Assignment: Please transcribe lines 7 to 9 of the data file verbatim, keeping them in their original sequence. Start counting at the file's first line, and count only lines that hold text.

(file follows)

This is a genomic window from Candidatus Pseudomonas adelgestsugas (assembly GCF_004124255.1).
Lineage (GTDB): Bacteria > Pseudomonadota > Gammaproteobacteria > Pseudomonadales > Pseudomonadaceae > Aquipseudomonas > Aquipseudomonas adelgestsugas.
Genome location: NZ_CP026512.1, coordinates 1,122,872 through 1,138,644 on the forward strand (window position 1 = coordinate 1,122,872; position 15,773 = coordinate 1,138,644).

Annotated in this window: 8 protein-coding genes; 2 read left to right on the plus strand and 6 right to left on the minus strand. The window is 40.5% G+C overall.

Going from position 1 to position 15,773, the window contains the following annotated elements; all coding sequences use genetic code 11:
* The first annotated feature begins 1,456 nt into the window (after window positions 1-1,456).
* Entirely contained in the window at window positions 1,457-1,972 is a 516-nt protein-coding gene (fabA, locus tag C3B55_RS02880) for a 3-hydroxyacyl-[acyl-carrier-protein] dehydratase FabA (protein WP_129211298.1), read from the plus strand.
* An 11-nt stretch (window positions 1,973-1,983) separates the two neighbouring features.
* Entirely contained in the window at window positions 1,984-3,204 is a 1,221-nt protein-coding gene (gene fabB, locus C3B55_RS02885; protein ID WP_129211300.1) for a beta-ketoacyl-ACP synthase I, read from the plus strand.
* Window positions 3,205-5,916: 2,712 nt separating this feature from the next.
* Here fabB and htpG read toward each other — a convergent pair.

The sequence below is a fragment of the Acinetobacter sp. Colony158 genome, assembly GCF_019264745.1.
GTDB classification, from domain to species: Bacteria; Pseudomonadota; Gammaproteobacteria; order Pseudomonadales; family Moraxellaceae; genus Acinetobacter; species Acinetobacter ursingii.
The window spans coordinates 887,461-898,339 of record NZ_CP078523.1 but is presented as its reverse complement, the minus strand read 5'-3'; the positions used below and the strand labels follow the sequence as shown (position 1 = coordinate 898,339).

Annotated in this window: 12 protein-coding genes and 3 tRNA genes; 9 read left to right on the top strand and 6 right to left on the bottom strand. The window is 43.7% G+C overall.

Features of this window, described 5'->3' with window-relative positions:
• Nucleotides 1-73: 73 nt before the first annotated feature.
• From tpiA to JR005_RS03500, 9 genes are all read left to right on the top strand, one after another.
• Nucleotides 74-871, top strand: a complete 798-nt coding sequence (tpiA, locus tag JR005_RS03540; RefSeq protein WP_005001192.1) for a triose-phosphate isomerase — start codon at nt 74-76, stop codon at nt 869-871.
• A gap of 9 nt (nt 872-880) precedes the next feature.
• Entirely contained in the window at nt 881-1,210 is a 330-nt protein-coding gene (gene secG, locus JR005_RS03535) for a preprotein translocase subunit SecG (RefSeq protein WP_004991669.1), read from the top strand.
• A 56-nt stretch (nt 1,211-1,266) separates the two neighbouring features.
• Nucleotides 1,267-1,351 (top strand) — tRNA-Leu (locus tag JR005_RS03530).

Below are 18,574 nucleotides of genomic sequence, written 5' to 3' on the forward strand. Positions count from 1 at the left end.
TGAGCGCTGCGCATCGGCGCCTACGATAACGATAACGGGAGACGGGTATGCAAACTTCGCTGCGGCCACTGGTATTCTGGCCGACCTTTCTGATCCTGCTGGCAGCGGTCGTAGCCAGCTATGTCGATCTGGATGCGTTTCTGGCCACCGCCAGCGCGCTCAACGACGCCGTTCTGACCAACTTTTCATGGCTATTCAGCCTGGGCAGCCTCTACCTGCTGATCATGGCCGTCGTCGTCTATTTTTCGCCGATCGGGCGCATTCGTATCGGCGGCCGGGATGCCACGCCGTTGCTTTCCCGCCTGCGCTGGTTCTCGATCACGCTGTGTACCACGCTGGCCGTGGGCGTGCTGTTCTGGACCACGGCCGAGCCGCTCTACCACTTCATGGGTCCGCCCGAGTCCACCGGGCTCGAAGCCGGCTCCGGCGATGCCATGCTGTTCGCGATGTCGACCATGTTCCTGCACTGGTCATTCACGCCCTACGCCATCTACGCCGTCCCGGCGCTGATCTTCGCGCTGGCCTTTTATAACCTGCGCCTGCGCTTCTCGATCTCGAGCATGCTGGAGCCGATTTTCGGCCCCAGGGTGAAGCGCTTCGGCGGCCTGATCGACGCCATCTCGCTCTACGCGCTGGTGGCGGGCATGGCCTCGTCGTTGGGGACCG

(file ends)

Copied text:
* Entirely contained in the window at window positions 1,457-1,972 is a 516-nt protein-coding gene (fabA, locus tag C3B55_RS02880) for a 3-hydroxyacyl-[acyl-carrier-protein] dehydratase FabA (protein WP_129211298.1), read from the plus strand.
* An 11-nt stretch (window positions 1,973-1,983) separates the two neighbouring features.
* Entirely contained in the window at window positions 1,984-3,204 is a 1,221-nt protein-coding gene (gene fabB, locus C3B55_RS02885; protein ID WP_129211300.1) for a beta-ketoacyl-ACP synthase I, read from the plus strand.